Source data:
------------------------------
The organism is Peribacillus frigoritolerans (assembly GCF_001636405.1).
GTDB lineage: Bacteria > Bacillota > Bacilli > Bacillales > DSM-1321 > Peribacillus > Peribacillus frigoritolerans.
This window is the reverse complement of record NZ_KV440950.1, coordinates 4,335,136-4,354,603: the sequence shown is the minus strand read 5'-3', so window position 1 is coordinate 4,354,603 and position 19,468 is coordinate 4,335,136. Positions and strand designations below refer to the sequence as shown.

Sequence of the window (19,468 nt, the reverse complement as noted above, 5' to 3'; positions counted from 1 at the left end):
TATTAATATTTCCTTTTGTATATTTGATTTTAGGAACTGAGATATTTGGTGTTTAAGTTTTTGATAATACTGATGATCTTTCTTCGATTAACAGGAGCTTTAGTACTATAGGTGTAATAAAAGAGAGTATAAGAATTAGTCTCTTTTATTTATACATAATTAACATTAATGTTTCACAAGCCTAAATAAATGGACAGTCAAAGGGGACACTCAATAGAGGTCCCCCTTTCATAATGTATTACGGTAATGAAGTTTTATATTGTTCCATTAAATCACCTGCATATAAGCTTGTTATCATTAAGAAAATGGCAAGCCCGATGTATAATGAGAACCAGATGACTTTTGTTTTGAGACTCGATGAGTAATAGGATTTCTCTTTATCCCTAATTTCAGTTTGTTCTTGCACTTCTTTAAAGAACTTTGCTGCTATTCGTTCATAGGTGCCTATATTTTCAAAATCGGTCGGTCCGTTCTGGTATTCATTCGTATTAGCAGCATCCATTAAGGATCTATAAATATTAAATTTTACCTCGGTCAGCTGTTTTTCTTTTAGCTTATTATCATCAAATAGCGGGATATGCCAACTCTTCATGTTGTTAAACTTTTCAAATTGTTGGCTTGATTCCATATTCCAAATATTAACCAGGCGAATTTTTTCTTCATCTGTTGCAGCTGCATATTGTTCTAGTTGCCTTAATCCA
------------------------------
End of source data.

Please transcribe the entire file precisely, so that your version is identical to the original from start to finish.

The organism is Peribacillus frigoritolerans (assembly GCF_001636405.1).
GTDB lineage: Bacteria > Bacillota > Bacilli > Bacillales > DSM-1321 > Peribacillus > Peribacillus frigoritolerans.
This window is the reverse complement of record NZ_KV440950.1, coordinates 4,335,136-4,354,603: the sequence shown is the minus strand read 5'-3', so window position 1 is coordinate 4,354,603 and position 19,468 is coordinate 4,335,136. Positions and strand designations below refer to the sequence as shown.

Sequence of the window (19,468 nt, the reverse complement as noted above, 5' to 3'; positions counted from 1 at the left end):
TATTAATATTTCCTTTTGTATATTTGATTTTAGGAACTGAGATATTTGGTGTTTAAGTTTTTGATAATACTGATGATCTTTCTTCGATTAACAGGAGCTTTAGTACTATAGGTGTAATAAAAGAGAGTATAAGAATTAGTCTCTTTTATTTATACATAATTAACATTAATGTTTCACAAGCCTAAATAAATGGACAGTCAAAGGGGACACTCAATAGAGGTCCCCCTTTCATAATGTATTACGGTAATGAAGTTTTATATTGTTCCATTAAATCACCTGCATATAAGCTTGTTATCATTAAGAAAATGGCAAGCCCGATGTATAATGAGAACCAGATGACTTTTGTTTTGAGACTCGATGAGTAATAGGATTTCTCTTTATCCCTAATTTCAGTTTGTTCTTGCACTTCTTTAAAGAACTTTGCTGCTATTCGTTCATAGGTGCCTATATTTTCAAAATCGGTCGGTCCGTTCTGGTATTCATTCGTATTAGCAGCATCCATTAAGGATCTATAAATATTAAATTTTACCTCGGTCAGCTGTTTTTCTTTTAGCTTATTATCATCAAATAGCGGGATATGCCAACTCTTCATGTTGTTAAACTTTTCAAATTGTTGGCTTGATTCCATATTCCAAATATTAACCAGGCGAATTTTTTCTTCATCTGTTGCAGCTGCATATTGTTCTAGTTGCCTTAATCCA